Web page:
- Alleghany Health Network of Pittsburgh, PA is launching a one-year pilot program wherein emergency first responders will connect certain patients with doctors using iPads rather than taking them to the hospital via ambulance.
- The pre-hospital service has already been used at least once, for a 59-year old diabetic woman who complained of shakiness and anxiety. After receiving minor treatment from first responders and speaking briefly with her doctor online, the woman decided not to use the ambulance.
- The iPad telemedicine pilot will only be used on patients who can consent to using the program.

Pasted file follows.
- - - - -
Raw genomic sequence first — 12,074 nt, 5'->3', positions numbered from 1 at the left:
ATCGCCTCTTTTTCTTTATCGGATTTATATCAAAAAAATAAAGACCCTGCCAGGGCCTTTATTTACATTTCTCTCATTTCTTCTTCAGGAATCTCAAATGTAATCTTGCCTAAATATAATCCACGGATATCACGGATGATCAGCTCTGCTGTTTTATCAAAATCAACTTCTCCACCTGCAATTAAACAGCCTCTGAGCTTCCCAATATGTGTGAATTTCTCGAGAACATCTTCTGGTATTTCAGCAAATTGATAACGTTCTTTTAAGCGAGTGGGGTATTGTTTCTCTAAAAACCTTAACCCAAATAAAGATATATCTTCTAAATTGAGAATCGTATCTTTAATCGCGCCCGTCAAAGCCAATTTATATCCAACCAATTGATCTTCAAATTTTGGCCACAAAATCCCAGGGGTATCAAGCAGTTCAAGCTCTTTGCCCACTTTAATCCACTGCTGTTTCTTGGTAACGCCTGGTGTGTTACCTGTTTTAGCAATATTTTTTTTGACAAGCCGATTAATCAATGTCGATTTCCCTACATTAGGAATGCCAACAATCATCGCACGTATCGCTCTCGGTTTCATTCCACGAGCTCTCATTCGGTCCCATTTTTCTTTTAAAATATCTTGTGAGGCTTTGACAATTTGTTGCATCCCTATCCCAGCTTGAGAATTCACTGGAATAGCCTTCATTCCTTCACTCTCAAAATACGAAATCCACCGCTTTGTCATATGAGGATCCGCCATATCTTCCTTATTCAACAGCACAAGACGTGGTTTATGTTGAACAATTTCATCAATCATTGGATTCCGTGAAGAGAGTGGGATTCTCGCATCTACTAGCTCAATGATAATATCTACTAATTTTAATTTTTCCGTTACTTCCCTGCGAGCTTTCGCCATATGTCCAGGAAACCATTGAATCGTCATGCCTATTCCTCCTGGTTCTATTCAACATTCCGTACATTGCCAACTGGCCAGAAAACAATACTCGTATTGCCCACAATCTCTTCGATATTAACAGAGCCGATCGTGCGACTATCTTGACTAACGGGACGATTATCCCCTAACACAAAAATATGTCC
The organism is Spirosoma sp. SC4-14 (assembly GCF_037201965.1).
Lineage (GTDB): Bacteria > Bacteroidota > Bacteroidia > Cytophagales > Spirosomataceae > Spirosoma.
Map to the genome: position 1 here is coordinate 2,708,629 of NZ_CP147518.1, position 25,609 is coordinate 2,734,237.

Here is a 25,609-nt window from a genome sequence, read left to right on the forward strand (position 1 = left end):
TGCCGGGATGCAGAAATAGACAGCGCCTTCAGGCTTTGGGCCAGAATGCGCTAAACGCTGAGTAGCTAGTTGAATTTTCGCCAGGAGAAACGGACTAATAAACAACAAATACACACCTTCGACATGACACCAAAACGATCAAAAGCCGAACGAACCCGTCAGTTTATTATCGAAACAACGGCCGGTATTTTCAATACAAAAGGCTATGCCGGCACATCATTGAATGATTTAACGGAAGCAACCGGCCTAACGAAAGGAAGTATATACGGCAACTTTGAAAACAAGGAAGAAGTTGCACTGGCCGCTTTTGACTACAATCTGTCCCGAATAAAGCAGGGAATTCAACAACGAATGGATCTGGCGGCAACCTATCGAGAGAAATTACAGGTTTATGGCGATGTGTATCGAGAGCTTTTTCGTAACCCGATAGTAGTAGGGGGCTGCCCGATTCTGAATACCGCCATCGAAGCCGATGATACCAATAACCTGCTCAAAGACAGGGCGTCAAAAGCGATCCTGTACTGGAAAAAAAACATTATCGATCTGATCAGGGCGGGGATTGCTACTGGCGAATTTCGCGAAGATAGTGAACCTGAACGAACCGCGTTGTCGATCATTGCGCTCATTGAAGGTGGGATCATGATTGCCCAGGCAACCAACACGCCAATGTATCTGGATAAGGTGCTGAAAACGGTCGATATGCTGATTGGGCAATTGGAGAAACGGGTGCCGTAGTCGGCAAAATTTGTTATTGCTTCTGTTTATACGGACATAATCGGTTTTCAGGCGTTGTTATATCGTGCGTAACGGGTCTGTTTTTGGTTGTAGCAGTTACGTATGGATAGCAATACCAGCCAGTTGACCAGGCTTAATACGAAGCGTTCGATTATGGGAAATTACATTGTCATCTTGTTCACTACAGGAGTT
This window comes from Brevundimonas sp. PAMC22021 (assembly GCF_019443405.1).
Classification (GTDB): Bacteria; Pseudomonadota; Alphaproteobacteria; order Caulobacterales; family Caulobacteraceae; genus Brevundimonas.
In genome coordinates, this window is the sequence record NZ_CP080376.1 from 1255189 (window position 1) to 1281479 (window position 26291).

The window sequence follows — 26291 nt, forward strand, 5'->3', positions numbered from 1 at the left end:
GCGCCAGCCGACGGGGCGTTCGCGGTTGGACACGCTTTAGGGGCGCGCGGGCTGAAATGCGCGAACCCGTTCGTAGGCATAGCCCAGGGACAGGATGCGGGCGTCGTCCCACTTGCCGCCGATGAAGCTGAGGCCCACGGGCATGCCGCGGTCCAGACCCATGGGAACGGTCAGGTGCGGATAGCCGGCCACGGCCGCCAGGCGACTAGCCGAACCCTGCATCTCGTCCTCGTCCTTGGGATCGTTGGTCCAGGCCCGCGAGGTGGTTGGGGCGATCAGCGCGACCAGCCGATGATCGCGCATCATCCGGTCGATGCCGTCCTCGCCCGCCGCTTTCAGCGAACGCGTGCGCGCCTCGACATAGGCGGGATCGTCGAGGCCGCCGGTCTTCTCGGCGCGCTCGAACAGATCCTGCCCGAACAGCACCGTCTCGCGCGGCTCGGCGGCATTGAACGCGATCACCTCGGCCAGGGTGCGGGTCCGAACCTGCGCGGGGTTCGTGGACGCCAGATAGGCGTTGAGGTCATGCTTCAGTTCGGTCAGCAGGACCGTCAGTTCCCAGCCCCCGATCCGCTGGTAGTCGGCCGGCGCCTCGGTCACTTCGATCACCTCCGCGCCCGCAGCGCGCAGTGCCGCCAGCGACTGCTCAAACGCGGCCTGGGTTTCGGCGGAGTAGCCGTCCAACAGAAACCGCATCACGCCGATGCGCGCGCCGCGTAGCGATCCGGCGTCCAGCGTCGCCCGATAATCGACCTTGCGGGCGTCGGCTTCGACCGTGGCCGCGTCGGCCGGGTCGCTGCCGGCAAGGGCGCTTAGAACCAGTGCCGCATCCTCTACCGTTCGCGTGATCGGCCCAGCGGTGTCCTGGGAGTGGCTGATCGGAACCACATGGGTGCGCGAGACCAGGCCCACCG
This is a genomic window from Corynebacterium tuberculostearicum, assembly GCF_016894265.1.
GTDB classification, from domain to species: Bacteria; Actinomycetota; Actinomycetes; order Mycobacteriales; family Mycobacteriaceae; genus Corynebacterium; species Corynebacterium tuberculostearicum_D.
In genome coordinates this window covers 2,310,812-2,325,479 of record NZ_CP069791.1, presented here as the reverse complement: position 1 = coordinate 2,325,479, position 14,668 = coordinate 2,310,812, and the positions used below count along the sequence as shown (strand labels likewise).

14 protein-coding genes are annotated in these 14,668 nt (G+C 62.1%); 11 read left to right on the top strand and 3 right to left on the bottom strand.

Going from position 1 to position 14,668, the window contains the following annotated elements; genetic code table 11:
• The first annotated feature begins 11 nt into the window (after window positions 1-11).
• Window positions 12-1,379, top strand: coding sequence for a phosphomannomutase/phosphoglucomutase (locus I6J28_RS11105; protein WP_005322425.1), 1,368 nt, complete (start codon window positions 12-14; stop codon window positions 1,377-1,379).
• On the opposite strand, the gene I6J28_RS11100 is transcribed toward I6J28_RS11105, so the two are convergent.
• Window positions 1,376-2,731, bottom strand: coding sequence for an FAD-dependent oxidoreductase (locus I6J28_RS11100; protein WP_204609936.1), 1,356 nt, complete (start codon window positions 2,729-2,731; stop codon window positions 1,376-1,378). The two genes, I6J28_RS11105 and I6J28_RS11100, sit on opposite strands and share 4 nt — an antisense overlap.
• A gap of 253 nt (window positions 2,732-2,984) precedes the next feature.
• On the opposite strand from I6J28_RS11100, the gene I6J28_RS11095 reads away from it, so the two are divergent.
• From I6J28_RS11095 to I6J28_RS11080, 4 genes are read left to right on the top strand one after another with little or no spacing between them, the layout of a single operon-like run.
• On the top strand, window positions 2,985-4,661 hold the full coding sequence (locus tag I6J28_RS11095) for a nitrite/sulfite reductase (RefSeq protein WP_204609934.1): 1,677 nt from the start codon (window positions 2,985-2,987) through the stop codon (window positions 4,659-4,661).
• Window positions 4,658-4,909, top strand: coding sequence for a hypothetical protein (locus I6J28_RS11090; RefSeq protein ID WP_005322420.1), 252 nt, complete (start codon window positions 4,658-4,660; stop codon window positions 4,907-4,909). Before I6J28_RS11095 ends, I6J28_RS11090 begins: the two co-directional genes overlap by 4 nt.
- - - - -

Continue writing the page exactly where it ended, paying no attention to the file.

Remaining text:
The program presents an opportunity for patients and Alleghany alike to save money on emergency services. Even the shortest ambulance ride can cost anywhere from $800 to more than $2,000, depending on the region.
"Telemedicine, the use of telecommunications technology to deliver health care, is a rapidly growing component of U.S. healthcare,” said Alleghany vice president Robert J. McCaughan. "This exciting innovation in Pre-hospital care is just the beginning of how we will be using telemedicine in our healthcare system in the coming years."
Telehealth programs are still in their infancy—but analysts widely expect use of such services to explode in the coming decade, with some firms expecting it to balloon from a $240-million domestic market today to nearly $2 billion by 2018.
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